A delicate and bittersweet queer coming-of-age film, A Song Sung Blue is also, unfortunately, weighed down by all the predictable beats that befall its bildungsroman genre. Set in the early 2010s in Harbin, China, Geng Zihan’s debut feature follows fifteen-year-old Liu Xian (Zhou Meijun), who’s sent off to live with her estranged father after her mother takes a job in Africa. Xian is a child whose presence is a mere afterthought to her parents; in turn, she shrinks down within every space she occupies, reducing herself to silently watching the world from behind window sills as it moves on without her. Xian’s father is a photographer, and his studio is where Xian is forced to spend most of her time. It’s at the studio that Xian meets Mingmei (Huang Ziqi), the bold and assertive 18-year-old daughter of the receptionist with whom Xian’s father is having an affair.
The photography studio offers an appropriate setting to highlight Xian’s growing (and largely unrequited) infatuation with Mingmei. Upon arriving at the studio, we’re introduced to Xian — who barely spares a glance for her father — gazing longingly at professional portraits of women. In these photographs, the women appear cheerful; they’re donned in garish colors that outshine Xian’s drab uniform (and stand out against this film’s predominantly melancholic blue palette). Yet every photograph also suggests the alluring pretense of appearances: Xian longs to be recognized by her parents, and this desire leads her to fall for a woman whose interest in Xian is as dead as the frozen frames plastered all over the studio. Not surprisingly, Mingmei also poses for portraits from time to time, thus bringing the cruel filmic metaphor of a lonely and unrequited love to fruition.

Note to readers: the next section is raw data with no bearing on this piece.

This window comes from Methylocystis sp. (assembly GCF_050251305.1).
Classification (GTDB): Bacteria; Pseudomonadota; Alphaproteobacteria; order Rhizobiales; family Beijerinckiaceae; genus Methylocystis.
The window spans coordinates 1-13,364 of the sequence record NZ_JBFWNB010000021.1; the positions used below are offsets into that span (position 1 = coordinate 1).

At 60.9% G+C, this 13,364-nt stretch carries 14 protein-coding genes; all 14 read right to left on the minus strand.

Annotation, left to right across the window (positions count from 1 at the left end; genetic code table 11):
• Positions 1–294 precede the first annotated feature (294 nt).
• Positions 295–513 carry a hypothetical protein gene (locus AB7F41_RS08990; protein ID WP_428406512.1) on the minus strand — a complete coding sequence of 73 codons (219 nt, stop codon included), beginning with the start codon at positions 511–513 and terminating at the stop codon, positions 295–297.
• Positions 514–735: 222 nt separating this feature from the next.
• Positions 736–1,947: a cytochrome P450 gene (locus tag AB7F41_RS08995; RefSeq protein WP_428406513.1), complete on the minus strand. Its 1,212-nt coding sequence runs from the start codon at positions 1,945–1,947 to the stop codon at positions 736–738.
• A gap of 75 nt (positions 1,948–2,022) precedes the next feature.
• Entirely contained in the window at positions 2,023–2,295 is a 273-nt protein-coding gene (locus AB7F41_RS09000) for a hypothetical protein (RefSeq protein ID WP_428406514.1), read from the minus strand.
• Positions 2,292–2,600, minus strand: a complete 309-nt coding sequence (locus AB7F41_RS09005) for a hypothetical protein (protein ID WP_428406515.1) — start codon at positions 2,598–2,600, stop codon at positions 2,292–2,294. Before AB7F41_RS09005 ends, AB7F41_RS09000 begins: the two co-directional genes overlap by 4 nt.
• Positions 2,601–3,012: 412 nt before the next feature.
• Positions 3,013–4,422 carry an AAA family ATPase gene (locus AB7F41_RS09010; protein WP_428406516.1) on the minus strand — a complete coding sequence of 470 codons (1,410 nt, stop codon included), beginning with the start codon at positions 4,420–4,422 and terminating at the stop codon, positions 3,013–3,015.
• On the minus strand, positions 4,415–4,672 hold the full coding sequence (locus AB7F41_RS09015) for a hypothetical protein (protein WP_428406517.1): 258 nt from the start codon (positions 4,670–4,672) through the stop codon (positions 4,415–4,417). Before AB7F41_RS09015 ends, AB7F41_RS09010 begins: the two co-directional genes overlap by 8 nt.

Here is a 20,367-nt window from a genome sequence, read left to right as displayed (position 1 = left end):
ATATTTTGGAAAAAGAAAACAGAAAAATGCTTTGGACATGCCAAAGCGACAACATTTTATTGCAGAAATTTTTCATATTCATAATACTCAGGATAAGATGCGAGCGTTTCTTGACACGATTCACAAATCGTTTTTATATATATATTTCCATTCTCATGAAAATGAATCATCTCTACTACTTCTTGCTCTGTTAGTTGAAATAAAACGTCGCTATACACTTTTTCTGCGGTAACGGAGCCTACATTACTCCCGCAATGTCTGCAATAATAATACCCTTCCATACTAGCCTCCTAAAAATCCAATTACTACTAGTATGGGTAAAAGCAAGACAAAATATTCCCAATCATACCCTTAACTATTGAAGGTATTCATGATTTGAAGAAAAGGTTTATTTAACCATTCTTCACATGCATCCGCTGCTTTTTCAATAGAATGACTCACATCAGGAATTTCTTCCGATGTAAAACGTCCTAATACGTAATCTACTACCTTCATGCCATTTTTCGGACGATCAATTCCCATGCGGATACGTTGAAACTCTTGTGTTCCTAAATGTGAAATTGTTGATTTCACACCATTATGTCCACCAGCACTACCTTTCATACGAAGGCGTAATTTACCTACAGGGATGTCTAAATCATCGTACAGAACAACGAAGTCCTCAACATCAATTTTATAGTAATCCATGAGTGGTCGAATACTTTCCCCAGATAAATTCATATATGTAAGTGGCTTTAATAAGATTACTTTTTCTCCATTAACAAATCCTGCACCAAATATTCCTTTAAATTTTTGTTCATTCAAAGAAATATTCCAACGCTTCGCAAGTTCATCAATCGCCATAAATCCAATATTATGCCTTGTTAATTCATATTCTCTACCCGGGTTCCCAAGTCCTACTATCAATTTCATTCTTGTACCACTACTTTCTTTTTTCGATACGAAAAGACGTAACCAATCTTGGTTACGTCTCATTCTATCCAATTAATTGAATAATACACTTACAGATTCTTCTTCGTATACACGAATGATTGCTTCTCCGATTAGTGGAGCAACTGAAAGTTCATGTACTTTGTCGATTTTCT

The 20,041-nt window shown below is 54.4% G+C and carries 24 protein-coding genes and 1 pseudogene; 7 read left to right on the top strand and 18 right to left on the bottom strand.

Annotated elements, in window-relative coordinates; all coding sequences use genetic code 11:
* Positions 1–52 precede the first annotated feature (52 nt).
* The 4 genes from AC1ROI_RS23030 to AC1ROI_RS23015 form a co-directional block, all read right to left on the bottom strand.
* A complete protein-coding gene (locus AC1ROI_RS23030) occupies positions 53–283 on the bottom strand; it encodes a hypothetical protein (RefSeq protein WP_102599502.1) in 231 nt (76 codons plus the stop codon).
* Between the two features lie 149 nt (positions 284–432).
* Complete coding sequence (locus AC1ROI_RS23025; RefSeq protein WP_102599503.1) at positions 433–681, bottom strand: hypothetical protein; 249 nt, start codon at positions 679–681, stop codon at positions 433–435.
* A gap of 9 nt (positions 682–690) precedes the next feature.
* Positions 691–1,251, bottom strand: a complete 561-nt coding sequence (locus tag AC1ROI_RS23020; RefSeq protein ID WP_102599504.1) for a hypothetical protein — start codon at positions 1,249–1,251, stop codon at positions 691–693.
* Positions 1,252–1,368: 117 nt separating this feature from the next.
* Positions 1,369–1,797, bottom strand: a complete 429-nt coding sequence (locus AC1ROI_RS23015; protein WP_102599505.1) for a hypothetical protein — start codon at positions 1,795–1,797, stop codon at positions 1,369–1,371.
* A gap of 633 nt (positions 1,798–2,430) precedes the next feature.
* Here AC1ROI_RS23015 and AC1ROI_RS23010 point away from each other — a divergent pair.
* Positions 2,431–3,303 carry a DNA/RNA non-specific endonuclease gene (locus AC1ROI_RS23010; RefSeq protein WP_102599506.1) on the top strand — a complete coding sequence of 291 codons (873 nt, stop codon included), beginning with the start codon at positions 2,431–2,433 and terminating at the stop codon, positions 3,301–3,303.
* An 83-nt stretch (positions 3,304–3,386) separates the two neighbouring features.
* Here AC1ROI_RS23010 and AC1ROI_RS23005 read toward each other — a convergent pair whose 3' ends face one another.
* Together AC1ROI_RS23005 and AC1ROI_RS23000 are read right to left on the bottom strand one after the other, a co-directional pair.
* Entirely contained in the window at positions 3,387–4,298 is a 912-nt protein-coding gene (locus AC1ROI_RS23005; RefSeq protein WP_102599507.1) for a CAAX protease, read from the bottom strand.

While cinematographer Hao Jiayue creates a hazy and dreamlike atmosphere through which to explore Xian and Mingmei’s encounters, perfectly accentuating the fantastical and all-consuming nature of Xian’s one-sided obsession with the older Mingmei, at times Geng’s film seems to rely too heavily on style to buoy a stagnant narrative of desire. The wistfulness pervading every frame mirrors Xian’s passivity and self-defined smallness, especially noticeable in the scenes where Mingmei brings her on various dates with rich and married men. Even moments of Xian’s bold defiance — like when she initiates a kiss with Mingmei — are undercut by a lack of passion and introspection that characterizes the entire film.
One of A Song Sung Blue’s strongest scenes comes when Xian casually mentions to Mingmei that the married men who abuse their wives won’t be afraid to likewise mistreat her. The familial dysfunction both of these women experience is a paramount determining factor in how they spend their adolescence: Xian retreats into herself while Mingmei lashes out. But A Song Sung Blue ultimately struggles to substantially elucidate these respective womens’ positions with any articulation of the emotional devastation wrought by an unrequited affair. This, in turn, renders Geng’s portrayal of queer desire as marginal as the dreamlike tangents here. And so, while A Song Sung Blue is a solid enough debut from Geng, it would have nonetheless benefited from being explicit in documenting the vibrancy that comes with queerness, letting its protagonist experience all the shades of blue that can accompany desire.
Published as part of InRO Weekly — Volume 1, Issue 21.5.